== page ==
Records indicate that G-EBQH changed ownership a number of times. Its Certificate of Airworthiness expired in 1937 and its status is not known.

A de Havilland DH.60X Moth G-EBWD at Naval Air Day at Shuttleworth, 2 June 2002. This airplane is similar to the DH.60X that Lady Bailey flew to her FAI altitude record. (This is the same airplane shown in the photograph above).

¹ FAI Record File Number 8221

© 2018, Bryan R. Swopes

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4 July 1973

Lieutenant Colonel Charles H. Manning, Major Paul M. Schaefer and Technical Sergeant Emund K. Schindler, the record-setting crew of Chuck’s Challenge. (FAI)

4 July 1973: One of the last Grumman Albatross flying boats in service with the United States Air Force, HU-16B 51-5282, set a Fédération Aéronautique Internationale (FAI) altitude record for amphibians (Class C-3) when, at 12:33 p.m. EDT, it reached 10,022 meters (32,881 feet).¹ This exceeded the previous record set 37 years earlier by 2,417 meters (7,930 feet).²

Flown by Lieutenant Colonel Charles H. Manning, Major Paul M. Schaeffer and Technical Sergeant Emund K. Schindler, 51-5282 was assigned to the 301st Aerospace Rescue and Recovery Squadron at Homestead AFB, Florida. After the flight, Manning said, “It wasn’t very comfortable. The outside temperature was 25 below zero.” The Air Force Times reported that the cold caused the lens of Sergeant Schindler’s watch to pop out.

Originally built as an SA-16A, 51-5282 was modified to the SA-16B standard, increasing the wingspan to 96 feet, 8 inches (29.464 meters) and altering the leading edges. Larger tail surfaces were added. In 1962 the designation was changed from SA-16B to HU-16B.

The Albatross was operated by a crew of 4 to 6 airmen, and could carry up to 10 passengers. The amphibian was 62 feet, 10 inches (19.152 meters) long and had an overall height of 25 feet, 11 inches (7.899 meters). The airplane’s total wing area was 1,035 square feet (96.15 square meters). The HU-16B had an empty weight of 23,025 pounds (10,444 kilograms), and maximum takeoff weight of 37,500 pounds (17,010 kilograms). For takeoff from water, the airplane’s weight was limited to 34,000 pound (15,422 kilograms), using rocket assist.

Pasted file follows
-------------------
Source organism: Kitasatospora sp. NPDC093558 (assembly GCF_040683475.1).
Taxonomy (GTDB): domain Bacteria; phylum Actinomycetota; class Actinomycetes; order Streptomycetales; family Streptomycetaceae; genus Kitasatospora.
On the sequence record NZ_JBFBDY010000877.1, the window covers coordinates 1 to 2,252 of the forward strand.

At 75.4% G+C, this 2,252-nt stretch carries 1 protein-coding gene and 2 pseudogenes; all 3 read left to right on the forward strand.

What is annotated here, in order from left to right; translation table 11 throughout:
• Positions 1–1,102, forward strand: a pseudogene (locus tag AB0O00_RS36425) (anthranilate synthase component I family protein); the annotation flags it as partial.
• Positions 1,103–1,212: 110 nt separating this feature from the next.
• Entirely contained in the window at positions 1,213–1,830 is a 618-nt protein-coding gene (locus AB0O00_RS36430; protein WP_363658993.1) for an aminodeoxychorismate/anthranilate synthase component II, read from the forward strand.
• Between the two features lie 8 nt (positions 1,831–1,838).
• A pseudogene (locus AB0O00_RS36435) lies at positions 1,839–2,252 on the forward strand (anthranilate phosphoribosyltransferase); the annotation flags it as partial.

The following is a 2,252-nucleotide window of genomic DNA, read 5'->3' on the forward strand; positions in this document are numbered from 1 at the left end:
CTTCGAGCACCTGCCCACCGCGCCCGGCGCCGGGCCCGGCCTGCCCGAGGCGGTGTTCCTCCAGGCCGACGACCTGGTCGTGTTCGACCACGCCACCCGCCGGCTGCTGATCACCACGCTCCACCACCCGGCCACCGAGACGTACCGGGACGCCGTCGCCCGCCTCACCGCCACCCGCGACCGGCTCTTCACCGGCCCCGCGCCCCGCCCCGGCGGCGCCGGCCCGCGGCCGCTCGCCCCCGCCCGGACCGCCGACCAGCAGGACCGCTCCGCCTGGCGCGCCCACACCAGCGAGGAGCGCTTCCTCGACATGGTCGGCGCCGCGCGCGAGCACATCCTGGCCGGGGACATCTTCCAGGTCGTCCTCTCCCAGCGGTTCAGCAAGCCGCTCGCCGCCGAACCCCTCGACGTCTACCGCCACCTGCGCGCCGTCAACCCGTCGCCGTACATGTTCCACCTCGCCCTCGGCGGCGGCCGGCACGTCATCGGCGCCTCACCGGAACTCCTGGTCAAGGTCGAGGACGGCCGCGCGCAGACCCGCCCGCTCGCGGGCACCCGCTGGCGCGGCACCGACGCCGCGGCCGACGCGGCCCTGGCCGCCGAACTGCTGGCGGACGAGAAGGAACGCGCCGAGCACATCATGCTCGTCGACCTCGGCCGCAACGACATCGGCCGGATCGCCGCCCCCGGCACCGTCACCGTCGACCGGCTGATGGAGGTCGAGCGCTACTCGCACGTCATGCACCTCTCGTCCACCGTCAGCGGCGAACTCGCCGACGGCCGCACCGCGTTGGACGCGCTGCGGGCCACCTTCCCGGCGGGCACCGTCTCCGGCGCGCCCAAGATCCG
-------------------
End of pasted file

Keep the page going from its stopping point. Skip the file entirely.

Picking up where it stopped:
Grumman SA-16B Albatross (designated HU-16B in 1962). (U.S. Air Force)

The SA-16A was powered by two air-cooled, supercharged, 1,823.129-cubic-inch-displacement (29.876 liter) Wright Aeronautical Division Cyclone 9 826C9HD3 and -D5 (R-1820-76A and -76B) nine-cylinder radial engines with a compression ratio of 6.80:1. 115/145 octane aviation gasoline was required. These engines were rated at 1,275 horsepower at 2,500 r.p.m., and 1,425 horsepower at 2,700 r.p.m for takeoff. The engines drove three-bladed Hamilton Standard Hydromatic full-feathering, reversible-pitch propellers with a diameter of 11 feet, 0 inches (3.353 meters) through a 0.666:1 gear reduction. The R-1820-76A and -76B were 3 feet, 11.69 inches (1.211 meters) long and 4 feet, 6.95 inches (1.396 meters) in diameter, and weighed 1,380 pounds (626 kilograms).

The Albatross could be equipped with two or four Aerojet 14AS1000 RATO units, which produced 1,000 pounds of thrust (4.49 kilonewtons), each, for 15 seconds.

The flying boat had a cruise speed of 134 knots (154 miles per hour/248 kilometers per hour) and a maximum speed of 204 knots (235 miles per hour/379 kilometers per hour) at 3,700 feet (1,128 meters). The service ceiling was 23,800 feet (7,254 meters) and its maximum range was 2,410 nautical miles (2,773 statute miles/4,463 kilometers) with external fuel tanks.

Two weeks after the record-setting flight, 51-5282 was flown to the National Museum of the United States Air Force at Wright-Patterson Air Force Base, Ohio, making the very last USAF HU-16 flight.

FAI record-setting Grumman HU-16B Albatross 51-5282 at the National Museum of the United States Air Force, Wright-Patterson AFB, Dayton, Ohio. (U.S. Air Force)

¹ FAI Record File Number 3208